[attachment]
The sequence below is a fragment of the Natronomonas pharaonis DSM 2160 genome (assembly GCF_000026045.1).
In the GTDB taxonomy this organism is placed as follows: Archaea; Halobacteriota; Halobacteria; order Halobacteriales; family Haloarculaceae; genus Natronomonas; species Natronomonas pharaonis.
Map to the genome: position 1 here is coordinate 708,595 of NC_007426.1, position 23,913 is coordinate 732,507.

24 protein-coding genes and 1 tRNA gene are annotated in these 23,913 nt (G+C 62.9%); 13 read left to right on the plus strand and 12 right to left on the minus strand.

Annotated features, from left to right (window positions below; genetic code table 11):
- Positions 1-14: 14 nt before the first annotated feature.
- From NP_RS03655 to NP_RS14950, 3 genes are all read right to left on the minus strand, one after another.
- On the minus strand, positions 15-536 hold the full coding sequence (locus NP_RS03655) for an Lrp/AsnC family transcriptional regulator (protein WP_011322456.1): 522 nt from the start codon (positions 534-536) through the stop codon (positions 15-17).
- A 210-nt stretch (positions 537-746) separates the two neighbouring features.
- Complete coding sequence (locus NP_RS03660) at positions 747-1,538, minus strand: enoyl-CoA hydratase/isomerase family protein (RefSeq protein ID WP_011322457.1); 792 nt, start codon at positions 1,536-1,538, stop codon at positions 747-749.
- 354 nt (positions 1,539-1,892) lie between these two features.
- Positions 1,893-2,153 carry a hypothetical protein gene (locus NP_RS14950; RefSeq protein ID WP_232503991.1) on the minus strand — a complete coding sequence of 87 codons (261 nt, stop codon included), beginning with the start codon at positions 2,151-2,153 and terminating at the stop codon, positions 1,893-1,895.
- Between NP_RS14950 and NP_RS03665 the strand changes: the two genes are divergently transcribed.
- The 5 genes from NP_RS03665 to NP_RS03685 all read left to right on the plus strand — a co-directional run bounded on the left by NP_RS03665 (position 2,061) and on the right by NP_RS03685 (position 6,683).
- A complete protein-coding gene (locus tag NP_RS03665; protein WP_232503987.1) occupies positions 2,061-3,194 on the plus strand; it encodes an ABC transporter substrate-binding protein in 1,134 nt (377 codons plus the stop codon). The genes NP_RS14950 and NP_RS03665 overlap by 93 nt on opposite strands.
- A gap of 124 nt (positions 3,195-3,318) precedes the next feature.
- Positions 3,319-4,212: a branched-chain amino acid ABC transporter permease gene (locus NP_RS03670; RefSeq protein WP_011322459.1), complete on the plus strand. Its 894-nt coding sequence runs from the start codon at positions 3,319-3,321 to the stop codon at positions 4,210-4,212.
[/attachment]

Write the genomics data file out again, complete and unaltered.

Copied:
The sequence below is a fragment of the Natronomonas pharaonis DSM 2160 genome (assembly GCF_000026045.1).
In the GTDB taxonomy this organism is placed as follows: Archaea; Halobacteriota; Halobacteria; order Halobacteriales; family Haloarculaceae; genus Natronomonas; species Natronomonas pharaonis.
Map to the genome: position 1 here is coordinate 708,595 of NC_007426.1, position 23,913 is coordinate 732,507.

24 protein-coding genes and 1 tRNA gene are annotated in these 23,913 nt (G+C 62.9%); 13 read left to right on the plus strand and 12 right to left on the minus strand.

Annotated features, from left to right (window positions below; genetic code table 11):
- Positions 1-14: 14 nt before the first annotated feature.
- From NP_RS03655 to NP_RS14950, 3 genes are all read right to left on the minus strand, one after another.
- On the minus strand, positions 15-536 hold the full coding sequence (locus NP_RS03655) for an Lrp/AsnC family transcriptional regulator (protein WP_011322456.1): 522 nt from the start codon (positions 534-536) through the stop codon (positions 15-17).
- A 210-nt stretch (positions 537-746) separates the two neighbouring features.
- Complete coding sequence (locus NP_RS03660) at positions 747-1,538, minus strand: enoyl-CoA hydratase/isomerase family protein (RefSeq protein ID WP_011322457.1); 792 nt, start codon at positions 1,536-1,538, stop codon at positions 747-749.
- 354 nt (positions 1,539-1,892) lie between these two features.
- Positions 1,893-2,153 carry a hypothetical protein gene (locus NP_RS14950; RefSeq protein ID WP_232503991.1) on the minus strand — a complete coding sequence of 87 codons (261 nt, stop codon included), beginning with the start codon at positions 2,151-2,153 and terminating at the stop codon, positions 1,893-1,895.
- Between NP_RS14950 and NP_RS03665 the strand changes: the two genes are divergently transcribed.
- The 5 genes from NP_RS03665 to NP_RS03685 all read left to right on the plus strand — a co-directional run bounded on the left by NP_RS03665 (position 2,061) and on the right by NP_RS03685 (position 6,683).
- A complete protein-coding gene (locus tag NP_RS03665; protein WP_232503987.1) occupies positions 2,061-3,194 on the plus strand; it encodes an ABC transporter substrate-binding protein in 1,134 nt (377 codons plus the stop codon). The genes NP_RS14950 and NP_RS03665 overlap by 93 nt on opposite strands.
- A gap of 124 nt (positions 3,195-3,318) precedes the next feature.
- Positions 3,319-4,212: a branched-chain amino acid ABC transporter permease gene (locus NP_RS03670; RefSeq protein WP_011322459.1), complete on the plus strand. Its 894-nt coding sequence runs from the start codon at positions 3,319-3,321 to the stop codon at positions 4,210-4,212.